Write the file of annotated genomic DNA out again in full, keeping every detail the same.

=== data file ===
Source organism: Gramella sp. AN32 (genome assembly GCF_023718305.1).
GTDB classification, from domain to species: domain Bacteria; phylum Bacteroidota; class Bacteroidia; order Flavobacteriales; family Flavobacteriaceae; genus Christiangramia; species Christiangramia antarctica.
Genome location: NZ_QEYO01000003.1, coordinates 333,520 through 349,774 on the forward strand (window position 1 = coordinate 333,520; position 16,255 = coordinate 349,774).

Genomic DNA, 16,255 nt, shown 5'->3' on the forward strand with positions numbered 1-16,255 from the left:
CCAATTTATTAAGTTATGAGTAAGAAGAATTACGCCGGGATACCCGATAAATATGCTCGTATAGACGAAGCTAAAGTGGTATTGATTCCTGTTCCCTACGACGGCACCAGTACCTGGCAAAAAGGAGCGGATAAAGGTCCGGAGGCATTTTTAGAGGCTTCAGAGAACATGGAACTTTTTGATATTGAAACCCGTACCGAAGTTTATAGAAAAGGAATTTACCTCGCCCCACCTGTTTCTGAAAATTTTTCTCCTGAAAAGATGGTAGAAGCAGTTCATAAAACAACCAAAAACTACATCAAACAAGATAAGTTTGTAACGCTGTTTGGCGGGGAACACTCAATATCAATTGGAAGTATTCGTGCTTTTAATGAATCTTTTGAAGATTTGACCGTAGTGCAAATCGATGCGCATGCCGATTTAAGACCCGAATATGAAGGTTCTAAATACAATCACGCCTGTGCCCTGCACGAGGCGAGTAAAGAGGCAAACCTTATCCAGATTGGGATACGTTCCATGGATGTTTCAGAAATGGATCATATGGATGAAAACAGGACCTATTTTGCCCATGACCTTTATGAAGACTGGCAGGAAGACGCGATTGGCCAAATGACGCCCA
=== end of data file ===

Source organism: Gramella sp. AN32 (genome assembly GCF_023718305.1).
GTDB classification, from domain to species: domain Bacteria; phylum Bacteroidota; class Bacteroidia; order Flavobacteriales; family Flavobacteriaceae; genus Christiangramia; species Christiangramia antarctica.
Genome location: NZ_QEYO01000003.1, coordinates 333,520 through 349,774 on the forward strand (window position 1 = coordinate 333,520; position 16,255 = coordinate 349,774).

Genomic DNA, 16,255 nt, shown 5'->3' on the forward strand with positions numbered 1-16,255 from the left:
CCAATTTATTAAGTTATGAGTAAGAAGAATTACGCCGGGATACCCGATAAATATGCTCGTATAGACGAAGCTAAAGTGGTATTGATTCCTGTTCCCTACGACGGCACCAGTACCTGGCAAAAAGGAGCGGATAAAGGTCCGGAGGCATTTTTAGAGGCTTCAGAGAACATGGAACTTTTTGATATTGAAACCCGTACCGAAGTTTATAGAAAAGGAATTTACCTCGCCCCACCTGTTTCTGAAAATTTTTCTCCTGAAAAGATGGTAGAAGCAGTTCATAAAACAACCAAAAACTACATCAAACAAGATAAGTTTGTAACGCTGTTTGGCGGGGAACACTCAATATCAATTGGAAGTATTCGTGCTTTTAATGAATCTTTTGAAGATTTGACCGTAGTGCAAATCGATGCGCATGCCGATTTAAGACCCGAATATGAAGGTTCTAAATACAATCACGCCTGTGCCCTGCACGAGGCGAGTAAAGAGGCAAACCTTATCCAGATTGGGATACGTTCCATGGATGTTTCAGAAATGGATCATATGGATGAAAACAGGACCTATTTTGCCCATGACCTTTATGAAGACTGGCAGGAAGACGCGATTGGCCAAATGACGCCCA